Mathematician John Horton Conway invented this game in 1961. A line divides an infinite checkerboard into two territories. An army of soldiers occupies the lower territory, one per cell. They want to deliver a man as far as possible into the upper territory, but they can proceed only as in peg solitaire: One soldier jumps orthogonally over another soldier and lands on an empty square immediately beyond him, whereupon the “jumped” man is removed.
It’s immediately obvious how the soldiers can get a man into the upper territory, and it’s fairly clear how they can get one as far as the fourth row above the line. But, surprisingly, Conway proved that that’s the limit: No matter how they arrange their efforts, the soldiers cannot get a man beyond that row in a finite number of moves.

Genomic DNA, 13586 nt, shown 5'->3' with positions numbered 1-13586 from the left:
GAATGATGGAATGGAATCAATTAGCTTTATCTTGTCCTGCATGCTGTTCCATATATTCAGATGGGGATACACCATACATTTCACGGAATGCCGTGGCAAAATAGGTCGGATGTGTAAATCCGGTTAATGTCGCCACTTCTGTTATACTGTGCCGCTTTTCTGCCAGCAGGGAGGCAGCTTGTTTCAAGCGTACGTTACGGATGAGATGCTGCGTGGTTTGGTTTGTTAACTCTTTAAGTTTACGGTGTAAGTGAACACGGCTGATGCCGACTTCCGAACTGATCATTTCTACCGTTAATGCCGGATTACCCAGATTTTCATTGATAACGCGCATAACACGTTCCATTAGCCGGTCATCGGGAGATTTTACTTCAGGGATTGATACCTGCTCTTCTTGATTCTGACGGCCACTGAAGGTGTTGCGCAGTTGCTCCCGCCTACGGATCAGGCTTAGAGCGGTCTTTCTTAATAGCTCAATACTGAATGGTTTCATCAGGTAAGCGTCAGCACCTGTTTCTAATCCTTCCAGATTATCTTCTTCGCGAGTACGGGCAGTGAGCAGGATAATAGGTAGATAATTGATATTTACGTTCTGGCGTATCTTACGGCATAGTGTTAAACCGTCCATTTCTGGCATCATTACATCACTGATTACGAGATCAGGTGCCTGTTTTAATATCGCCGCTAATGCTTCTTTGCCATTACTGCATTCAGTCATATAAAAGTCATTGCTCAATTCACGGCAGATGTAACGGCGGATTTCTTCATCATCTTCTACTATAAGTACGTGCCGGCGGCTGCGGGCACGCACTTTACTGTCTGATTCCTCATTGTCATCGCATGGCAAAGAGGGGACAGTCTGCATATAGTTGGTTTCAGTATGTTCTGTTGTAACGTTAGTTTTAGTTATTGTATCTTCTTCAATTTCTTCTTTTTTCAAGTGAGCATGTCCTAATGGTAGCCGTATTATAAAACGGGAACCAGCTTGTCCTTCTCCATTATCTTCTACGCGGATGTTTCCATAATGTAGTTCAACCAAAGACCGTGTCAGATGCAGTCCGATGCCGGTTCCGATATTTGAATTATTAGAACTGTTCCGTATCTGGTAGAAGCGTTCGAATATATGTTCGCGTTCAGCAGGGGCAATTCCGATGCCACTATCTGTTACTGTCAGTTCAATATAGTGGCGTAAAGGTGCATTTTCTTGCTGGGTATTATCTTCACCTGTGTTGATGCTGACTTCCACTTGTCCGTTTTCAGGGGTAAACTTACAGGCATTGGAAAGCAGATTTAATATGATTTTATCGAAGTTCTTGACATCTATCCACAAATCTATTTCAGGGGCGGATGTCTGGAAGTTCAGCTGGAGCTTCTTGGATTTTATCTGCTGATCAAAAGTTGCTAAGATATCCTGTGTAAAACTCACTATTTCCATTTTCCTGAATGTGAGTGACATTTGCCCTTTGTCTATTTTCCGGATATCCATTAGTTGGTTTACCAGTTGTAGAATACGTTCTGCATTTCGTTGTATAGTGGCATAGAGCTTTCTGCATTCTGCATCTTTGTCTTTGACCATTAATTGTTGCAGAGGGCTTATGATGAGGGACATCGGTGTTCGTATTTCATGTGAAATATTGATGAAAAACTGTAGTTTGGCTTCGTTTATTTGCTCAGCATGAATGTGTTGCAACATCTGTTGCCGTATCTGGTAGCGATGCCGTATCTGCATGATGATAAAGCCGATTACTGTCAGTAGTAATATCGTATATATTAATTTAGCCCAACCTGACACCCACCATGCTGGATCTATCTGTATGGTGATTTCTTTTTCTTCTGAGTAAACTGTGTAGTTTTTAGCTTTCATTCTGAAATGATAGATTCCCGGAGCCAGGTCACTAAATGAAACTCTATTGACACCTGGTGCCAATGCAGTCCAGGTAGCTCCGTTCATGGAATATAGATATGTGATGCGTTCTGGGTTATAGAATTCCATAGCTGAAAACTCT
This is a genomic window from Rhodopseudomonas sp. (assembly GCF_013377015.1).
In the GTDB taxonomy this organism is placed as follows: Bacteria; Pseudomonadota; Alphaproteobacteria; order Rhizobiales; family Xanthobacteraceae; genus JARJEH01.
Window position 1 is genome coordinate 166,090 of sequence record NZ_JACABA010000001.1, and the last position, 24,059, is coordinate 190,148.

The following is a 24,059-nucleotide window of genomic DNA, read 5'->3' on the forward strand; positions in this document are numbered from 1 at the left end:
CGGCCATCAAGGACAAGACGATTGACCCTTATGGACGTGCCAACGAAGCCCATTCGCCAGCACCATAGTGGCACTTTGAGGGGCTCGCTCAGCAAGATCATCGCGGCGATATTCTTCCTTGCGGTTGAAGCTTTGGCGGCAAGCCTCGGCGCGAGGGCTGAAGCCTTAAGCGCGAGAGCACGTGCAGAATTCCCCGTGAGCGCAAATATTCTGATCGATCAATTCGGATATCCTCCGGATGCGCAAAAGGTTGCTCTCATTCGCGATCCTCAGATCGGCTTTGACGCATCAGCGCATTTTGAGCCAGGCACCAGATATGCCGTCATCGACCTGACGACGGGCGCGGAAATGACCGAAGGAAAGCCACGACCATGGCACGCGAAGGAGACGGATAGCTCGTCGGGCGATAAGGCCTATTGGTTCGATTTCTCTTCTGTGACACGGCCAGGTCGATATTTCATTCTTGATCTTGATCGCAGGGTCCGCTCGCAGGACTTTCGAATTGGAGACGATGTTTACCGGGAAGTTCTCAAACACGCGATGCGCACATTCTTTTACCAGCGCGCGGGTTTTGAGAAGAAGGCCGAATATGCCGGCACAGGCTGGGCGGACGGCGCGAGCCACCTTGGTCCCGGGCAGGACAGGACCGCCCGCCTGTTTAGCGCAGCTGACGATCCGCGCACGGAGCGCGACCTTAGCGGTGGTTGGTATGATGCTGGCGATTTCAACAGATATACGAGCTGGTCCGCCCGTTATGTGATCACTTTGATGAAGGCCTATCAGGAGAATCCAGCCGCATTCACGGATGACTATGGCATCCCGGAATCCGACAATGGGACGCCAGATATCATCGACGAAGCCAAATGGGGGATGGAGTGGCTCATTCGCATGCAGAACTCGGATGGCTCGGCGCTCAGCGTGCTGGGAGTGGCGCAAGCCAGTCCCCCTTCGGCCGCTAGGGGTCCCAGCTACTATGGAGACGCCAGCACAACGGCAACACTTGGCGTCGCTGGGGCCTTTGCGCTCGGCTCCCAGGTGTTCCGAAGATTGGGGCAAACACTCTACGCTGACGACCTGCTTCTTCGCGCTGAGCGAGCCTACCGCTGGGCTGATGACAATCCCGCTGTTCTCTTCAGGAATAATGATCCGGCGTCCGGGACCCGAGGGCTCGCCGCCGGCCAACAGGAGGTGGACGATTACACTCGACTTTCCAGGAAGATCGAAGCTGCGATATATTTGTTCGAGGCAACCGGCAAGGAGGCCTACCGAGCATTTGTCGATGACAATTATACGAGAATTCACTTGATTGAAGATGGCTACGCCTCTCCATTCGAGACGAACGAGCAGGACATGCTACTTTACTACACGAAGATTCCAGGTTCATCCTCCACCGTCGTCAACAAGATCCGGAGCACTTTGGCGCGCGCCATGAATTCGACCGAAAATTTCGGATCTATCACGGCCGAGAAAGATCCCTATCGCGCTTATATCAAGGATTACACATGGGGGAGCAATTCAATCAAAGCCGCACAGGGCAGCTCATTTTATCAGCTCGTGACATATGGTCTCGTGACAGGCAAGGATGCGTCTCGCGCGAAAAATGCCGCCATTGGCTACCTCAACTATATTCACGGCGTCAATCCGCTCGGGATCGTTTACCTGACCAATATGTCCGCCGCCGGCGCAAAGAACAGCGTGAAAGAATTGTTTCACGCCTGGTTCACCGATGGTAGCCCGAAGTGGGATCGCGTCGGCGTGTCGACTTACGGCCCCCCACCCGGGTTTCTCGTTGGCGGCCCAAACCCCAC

Christopher, the 15-year-old hero of Mark Haddon’s 2003 novel The Curious Incident of the Dog in the Night-Time, says that Conway’s Soldiers is “a good maths problem to do in your head when you don’t want to think about something else because you can make it as complicated as you need to fill your brain by making the board as big as you want and the moves as complicated as you want.”